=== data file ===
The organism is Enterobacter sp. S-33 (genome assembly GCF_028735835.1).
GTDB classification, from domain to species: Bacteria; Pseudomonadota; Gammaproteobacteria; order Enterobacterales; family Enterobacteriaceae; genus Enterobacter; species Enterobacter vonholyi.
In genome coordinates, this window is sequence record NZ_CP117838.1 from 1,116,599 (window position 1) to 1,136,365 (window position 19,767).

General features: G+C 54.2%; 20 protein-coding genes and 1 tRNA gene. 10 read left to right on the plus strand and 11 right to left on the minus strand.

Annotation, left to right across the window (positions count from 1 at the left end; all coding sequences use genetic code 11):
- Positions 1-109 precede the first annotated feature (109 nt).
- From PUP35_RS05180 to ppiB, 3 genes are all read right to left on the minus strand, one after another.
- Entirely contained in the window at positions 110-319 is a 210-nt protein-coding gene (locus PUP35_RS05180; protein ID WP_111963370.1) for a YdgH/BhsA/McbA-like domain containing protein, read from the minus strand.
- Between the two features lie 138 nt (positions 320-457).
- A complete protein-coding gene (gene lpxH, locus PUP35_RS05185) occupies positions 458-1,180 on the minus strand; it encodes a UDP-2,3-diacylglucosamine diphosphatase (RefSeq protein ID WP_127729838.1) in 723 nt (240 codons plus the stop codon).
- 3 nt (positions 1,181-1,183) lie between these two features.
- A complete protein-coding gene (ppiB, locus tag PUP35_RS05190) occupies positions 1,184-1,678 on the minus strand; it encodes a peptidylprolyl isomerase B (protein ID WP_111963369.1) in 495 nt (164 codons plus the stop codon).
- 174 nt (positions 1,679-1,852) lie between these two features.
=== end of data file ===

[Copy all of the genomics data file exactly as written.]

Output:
The organism is Enterobacter sp. S-33 (genome assembly GCF_028735835.1).
GTDB classification, from domain to species: Bacteria; Pseudomonadota; Gammaproteobacteria; order Enterobacterales; family Enterobacteriaceae; genus Enterobacter; species Enterobacter vonholyi.
In genome coordinates, this window is sequence record NZ_CP117838.1 from 1,116,599 (window position 1) to 1,136,365 (window position 19,767).

General features: G+C 54.2%; 20 protein-coding genes and 1 tRNA gene. 10 read left to right on the plus strand and 11 right to left on the minus strand.

Annotation, left to right across the window (positions count from 1 at the left end; all coding sequences use genetic code 11):
- Positions 1-109 precede the first annotated feature (109 nt).
- From PUP35_RS05180 to ppiB, 3 genes are all read right to left on the minus strand, one after another.
- Entirely contained in the window at positions 110-319 is a 210-nt protein-coding gene (locus PUP35_RS05180; protein ID WP_111963370.1) for a YdgH/BhsA/McbA-like domain containing protein, read from the minus strand.
- Between the two features lie 138 nt (positions 320-457).
- A complete protein-coding gene (gene lpxH, locus PUP35_RS05185) occupies positions 458-1,180 on the minus strand; it encodes a UDP-2,3-diacylglucosamine diphosphatase (RefSeq protein ID WP_127729838.1) in 723 nt (240 codons plus the stop codon).
- 3 nt (positions 1,181-1,183) lie between these two features.
- A complete protein-coding gene (ppiB, locus tag PUP35_RS05190) occupies positions 1,184-1,678 on the minus strand; it encodes a peptidylprolyl isomerase B (protein ID WP_111963369.1) in 495 nt (164 codons plus the stop codon).
- 174 nt (positions 1,679-1,852) lie between these two features.